MathOverflow is a question and answer site for professional mathematicians. Join them; it only takes a minute:

Sign up
Here's how it works:
  1. Anybody can ask a question
  2. Anybody can answer
  3. The best answers are voted up and rise to the top

I would like to have a list of proofs of the fact that the real line is not meager (also very useful would be a reference to such a list, if it already exists somewhere).

My motivation is the following: in the article Definably complete and Baire structures we defined a first-order notion of Baire structures, and I would like to prove that every definably complete ordered field is definably Baire. To do that, a possible approach would be to take a proof of the fact that $\mathbb R$ is not meager, and adapt it to the first-order situation. The main obstacle to such an adaptation is the fact that we cannot define sets by recursion.

share|cite|improve this question
I'm struggling to think of two proofs that are interestingly different. Don't they all basically involve finding a nested sequence of closed sets with intersection in the complement of the meagre set? – gowers Oct 9 '10 at 21:45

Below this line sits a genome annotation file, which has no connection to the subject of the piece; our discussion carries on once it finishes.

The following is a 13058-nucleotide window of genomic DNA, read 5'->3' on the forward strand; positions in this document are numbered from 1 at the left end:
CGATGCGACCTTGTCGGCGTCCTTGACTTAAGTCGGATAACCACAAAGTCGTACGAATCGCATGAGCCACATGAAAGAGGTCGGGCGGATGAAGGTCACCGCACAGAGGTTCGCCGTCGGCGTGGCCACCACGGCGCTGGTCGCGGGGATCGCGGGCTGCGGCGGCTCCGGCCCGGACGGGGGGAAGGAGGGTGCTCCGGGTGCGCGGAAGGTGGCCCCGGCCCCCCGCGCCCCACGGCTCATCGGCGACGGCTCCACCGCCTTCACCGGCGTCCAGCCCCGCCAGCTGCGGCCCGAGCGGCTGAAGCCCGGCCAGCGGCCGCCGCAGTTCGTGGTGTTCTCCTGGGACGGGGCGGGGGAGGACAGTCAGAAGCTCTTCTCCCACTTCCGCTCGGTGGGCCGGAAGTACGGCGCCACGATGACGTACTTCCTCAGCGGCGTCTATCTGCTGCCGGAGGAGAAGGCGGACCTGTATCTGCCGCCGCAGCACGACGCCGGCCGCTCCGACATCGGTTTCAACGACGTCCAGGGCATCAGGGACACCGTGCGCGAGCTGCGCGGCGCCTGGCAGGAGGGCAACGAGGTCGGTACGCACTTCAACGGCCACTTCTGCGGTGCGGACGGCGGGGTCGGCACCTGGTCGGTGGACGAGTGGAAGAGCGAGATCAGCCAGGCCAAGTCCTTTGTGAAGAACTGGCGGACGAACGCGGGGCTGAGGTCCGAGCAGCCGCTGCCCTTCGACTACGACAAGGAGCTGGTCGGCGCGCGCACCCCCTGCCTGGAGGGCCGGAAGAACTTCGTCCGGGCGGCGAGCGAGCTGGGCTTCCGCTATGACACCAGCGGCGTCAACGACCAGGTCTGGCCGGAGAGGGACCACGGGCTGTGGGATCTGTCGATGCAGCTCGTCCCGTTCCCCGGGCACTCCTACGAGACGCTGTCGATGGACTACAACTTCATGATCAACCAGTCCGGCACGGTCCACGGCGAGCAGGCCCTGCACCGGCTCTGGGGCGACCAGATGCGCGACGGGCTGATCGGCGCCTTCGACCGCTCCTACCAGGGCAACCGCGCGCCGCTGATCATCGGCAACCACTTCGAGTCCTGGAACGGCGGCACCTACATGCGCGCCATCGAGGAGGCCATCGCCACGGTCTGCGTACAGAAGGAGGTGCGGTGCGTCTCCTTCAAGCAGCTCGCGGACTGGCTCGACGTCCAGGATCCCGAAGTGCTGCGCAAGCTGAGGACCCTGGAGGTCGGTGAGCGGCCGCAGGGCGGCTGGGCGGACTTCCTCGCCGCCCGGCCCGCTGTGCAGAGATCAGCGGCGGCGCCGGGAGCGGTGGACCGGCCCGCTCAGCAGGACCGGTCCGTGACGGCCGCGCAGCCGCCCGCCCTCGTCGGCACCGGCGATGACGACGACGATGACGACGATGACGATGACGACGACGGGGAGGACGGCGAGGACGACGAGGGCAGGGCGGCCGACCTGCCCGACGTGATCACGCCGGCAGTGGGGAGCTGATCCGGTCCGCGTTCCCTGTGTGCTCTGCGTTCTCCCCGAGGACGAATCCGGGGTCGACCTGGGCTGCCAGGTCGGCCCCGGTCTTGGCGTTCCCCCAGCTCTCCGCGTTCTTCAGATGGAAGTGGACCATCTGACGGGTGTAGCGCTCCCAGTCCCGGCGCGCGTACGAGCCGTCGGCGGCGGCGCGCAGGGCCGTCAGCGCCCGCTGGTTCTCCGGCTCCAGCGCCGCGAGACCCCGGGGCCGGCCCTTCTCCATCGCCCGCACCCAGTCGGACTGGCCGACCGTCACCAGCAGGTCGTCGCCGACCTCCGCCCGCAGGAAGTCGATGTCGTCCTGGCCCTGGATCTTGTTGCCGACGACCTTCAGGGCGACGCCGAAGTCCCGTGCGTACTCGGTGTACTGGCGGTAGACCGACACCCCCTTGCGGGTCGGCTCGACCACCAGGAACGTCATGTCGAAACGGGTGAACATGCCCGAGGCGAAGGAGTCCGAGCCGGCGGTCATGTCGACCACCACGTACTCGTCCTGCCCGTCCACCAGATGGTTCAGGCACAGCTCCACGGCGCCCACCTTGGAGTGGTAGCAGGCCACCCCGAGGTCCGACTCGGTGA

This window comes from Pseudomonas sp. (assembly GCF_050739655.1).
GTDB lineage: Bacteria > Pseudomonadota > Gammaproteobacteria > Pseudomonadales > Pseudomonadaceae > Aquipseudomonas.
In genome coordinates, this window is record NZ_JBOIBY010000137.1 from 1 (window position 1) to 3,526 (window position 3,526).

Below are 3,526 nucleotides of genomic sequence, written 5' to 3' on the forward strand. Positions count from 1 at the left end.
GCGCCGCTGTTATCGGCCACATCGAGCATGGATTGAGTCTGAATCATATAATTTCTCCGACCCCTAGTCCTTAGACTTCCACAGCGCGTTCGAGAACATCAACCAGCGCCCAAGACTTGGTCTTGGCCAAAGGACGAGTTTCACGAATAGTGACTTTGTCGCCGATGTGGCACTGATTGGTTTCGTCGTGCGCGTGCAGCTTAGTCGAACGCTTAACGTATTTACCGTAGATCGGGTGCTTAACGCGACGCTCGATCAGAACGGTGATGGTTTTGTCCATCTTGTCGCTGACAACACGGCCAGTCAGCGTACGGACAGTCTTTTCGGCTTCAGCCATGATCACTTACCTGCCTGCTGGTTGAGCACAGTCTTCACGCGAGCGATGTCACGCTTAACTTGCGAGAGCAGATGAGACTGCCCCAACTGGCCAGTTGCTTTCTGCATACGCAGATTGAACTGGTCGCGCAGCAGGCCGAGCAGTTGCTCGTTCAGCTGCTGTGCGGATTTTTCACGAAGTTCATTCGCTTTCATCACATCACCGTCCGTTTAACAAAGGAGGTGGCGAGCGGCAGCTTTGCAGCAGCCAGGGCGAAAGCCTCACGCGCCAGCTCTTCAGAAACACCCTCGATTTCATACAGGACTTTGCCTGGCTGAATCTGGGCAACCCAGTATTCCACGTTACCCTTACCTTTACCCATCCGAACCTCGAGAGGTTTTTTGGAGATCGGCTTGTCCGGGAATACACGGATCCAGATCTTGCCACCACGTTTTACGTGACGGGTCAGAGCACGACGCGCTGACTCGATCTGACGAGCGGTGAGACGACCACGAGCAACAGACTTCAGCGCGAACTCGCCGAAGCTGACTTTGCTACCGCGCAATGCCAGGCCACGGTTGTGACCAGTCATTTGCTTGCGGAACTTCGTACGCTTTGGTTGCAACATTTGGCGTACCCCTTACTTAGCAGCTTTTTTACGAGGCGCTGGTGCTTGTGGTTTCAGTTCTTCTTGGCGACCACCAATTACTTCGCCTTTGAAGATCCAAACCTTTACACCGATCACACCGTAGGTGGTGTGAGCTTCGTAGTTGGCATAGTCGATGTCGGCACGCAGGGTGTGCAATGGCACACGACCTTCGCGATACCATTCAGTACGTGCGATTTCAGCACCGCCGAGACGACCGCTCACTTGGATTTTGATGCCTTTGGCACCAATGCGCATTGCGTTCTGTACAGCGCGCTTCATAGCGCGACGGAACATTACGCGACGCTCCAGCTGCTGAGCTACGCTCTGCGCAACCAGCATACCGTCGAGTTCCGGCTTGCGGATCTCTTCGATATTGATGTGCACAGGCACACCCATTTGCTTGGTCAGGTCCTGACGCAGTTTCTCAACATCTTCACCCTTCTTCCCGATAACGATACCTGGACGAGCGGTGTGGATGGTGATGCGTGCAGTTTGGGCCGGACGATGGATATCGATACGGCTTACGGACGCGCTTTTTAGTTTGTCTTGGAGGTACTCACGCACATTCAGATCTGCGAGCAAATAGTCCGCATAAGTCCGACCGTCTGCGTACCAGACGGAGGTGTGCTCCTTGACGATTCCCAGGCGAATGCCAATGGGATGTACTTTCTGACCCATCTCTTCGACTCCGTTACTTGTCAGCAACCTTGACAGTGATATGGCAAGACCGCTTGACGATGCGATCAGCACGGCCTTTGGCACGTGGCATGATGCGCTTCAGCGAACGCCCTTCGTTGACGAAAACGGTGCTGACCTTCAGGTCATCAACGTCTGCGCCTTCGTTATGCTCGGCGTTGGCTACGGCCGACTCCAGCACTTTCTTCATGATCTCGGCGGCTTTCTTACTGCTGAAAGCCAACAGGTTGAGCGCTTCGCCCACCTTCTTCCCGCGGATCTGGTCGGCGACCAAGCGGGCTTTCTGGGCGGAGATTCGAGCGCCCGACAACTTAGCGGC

One somewhat concrete proof is presented in Simpson's Subsystems of second order arithmetic. The proof of the Baire category theorem there is does not literally define sets by recursion, which also cannot be done in weak subsystems of second-order arithmetic. However, I would view that proof as essentially just an effectivization of the usual proof, and so if you do not have the ability to define even sequences of points by recursion then it is not clear that you will be able to recast the proof in your setting. – Carl Mummert Oct 11 '10 at 0:53
@gowers: there are at least two different proofs of the fact that R is not meager (corresponding to the two cases of Baire category theorem): one using the fact that R is a complete metric space, the other using the fact that [0,1] is compact. – Antongiulio Oct 11 '10 at 10:05

Your Answer


By posting your answer, you agree to the privacy policy and terms of service.

Browse other questions tagged or ask your own question.